- Dates of your past surgeries or hospitalizations.
- Current diseases or diagnoses, especially chronic conditions like heart disease or diabetes.
- Test results, including x-rays and MRIs.
- Your family’s physical and mental health history.
- Immunizations, along with dates.
- Upcoming appointments, especially if they’re far in advance.
- Home data (blood pressure readings, blood sugar test results, etc.)
- Language considerations or disabilities could create a communication barrier.
- Religious considerations.
Family History In Your Personal Health Record
Your family history is a vital part of your health record for various reasons. For example, the genes passed down through your family can influence whether or not you have a tendency to develop a specific disease. In addition, some conditions depend entirely on a person’s family history. Hemophilia and sickle cell anemia are examples of diseases that are passed on by family genetics.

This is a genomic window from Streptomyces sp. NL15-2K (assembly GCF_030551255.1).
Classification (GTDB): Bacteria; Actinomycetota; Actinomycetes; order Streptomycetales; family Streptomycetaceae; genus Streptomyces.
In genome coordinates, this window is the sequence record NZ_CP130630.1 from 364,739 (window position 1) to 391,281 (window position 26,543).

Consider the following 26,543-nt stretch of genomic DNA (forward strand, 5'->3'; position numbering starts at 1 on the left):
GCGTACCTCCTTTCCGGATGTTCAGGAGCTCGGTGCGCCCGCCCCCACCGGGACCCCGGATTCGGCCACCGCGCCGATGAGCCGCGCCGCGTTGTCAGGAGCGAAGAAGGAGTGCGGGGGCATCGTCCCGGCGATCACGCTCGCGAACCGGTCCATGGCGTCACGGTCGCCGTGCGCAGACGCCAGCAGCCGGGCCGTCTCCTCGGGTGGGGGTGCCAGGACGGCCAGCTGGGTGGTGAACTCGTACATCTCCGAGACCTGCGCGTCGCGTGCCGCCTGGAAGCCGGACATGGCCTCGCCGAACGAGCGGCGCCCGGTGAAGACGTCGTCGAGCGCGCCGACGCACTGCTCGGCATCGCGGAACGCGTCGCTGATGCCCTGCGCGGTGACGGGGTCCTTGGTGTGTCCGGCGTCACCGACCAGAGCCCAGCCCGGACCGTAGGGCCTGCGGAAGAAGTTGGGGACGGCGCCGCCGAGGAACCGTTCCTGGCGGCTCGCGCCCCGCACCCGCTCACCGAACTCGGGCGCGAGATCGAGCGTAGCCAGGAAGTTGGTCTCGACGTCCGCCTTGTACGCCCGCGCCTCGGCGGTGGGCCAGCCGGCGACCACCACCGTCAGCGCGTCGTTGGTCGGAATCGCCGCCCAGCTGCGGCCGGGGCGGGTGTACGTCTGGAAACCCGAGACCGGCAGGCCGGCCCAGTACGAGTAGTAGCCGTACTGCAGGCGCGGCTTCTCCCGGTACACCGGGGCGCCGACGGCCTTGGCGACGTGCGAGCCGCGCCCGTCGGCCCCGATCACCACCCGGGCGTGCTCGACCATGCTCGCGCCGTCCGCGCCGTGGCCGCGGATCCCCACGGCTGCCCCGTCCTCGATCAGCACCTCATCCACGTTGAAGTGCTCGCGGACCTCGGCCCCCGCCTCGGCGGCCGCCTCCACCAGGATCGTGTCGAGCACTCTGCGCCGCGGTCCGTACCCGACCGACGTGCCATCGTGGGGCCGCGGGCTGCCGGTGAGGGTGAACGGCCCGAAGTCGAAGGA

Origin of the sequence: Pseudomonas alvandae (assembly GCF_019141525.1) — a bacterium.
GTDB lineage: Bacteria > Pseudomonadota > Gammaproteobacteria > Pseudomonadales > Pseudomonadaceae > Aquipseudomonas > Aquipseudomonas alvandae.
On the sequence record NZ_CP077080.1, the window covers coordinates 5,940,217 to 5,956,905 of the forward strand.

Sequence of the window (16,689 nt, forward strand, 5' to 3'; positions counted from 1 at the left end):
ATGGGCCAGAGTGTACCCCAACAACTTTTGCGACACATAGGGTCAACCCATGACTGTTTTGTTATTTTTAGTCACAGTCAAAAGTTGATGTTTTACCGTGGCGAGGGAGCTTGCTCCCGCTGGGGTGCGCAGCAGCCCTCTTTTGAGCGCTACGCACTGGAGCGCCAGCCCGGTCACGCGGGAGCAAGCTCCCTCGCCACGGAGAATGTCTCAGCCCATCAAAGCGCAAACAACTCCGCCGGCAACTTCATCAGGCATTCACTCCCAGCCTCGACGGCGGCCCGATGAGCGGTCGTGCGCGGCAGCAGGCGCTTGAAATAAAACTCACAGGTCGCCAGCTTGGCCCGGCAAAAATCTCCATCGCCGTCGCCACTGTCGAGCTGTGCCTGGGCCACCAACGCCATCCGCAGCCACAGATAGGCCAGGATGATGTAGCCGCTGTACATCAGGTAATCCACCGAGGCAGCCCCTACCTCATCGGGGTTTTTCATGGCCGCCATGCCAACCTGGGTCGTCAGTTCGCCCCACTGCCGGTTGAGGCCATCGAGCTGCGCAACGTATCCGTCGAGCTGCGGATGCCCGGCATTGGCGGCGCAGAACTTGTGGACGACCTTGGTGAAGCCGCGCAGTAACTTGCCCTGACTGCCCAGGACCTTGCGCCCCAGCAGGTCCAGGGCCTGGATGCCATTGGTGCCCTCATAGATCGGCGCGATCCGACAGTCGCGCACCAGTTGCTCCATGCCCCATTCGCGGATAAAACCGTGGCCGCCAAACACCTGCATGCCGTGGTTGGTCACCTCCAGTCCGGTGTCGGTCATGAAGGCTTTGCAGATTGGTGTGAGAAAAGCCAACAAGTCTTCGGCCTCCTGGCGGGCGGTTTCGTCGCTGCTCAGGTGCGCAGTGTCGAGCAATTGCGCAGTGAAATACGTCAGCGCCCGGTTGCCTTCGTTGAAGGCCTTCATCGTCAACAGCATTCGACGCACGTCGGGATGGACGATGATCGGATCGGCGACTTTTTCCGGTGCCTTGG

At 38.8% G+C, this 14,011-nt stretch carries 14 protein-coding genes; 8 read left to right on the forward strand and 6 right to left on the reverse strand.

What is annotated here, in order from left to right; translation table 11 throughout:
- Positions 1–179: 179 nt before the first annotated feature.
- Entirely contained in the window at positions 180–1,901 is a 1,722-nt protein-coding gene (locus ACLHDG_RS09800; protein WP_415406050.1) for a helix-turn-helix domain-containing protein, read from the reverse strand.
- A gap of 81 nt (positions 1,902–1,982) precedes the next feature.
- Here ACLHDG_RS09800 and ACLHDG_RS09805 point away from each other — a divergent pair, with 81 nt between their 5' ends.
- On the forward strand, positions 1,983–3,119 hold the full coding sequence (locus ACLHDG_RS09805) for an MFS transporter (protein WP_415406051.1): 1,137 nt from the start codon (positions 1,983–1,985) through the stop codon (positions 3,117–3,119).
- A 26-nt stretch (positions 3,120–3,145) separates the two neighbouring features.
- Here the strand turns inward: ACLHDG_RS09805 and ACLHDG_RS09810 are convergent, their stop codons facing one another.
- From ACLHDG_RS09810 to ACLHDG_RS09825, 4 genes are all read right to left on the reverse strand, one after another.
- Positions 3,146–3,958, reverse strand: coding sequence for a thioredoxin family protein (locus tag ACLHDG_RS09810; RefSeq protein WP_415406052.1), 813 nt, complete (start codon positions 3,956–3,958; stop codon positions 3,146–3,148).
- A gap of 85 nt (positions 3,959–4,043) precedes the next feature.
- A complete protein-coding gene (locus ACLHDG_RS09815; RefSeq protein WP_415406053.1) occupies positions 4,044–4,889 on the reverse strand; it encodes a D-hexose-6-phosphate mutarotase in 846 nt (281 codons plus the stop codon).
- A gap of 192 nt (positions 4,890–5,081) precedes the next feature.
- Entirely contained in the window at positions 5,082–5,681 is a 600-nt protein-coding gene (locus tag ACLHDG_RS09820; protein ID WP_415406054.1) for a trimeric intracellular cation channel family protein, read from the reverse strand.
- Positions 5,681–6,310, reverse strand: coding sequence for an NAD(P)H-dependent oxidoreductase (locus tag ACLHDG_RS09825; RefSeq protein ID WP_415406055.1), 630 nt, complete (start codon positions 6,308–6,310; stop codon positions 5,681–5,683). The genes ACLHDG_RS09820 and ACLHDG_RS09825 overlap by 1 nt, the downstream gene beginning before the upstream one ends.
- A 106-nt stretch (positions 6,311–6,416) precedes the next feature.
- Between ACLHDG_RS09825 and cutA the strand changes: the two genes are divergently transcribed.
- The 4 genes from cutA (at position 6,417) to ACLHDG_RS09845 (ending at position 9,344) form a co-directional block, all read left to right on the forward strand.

Perhaps more importantly, families are often exposed to the same environments, both physical and emotional. Families tend to eat the same foods, live in the same area, and experience shared experiences. Therefore, knowing your family’s health history provides clues to your future health.
Commonly Used Functions of a PHR
A PHR can be, quite literally, a lifesaver.
In an emergency, a PHR serves as immediate information for first responders. Rather than guessing, a first responder may utilize a PHR to find drug allergies, medical history, and contact information.
Your PHR also captures your basic healthcare information in one area, mainly if you see many providers who utilize different EHR systems. When you use a PHR, all your basic health information is in one place.
When you gather your health information for your PHR, you’ll find that you begin to organize and understand your healthcare a little more. Why? Because a PHR empowers you to track and assess your health independently. After all, your healthcare doesn’t stop in between doctor’s visits. In the end, you are responsible for your healthcare. A PHR helps you stay on track and meet your healthcare goals.
PHRs, EHRs, and Patient Portals: What’s the Difference?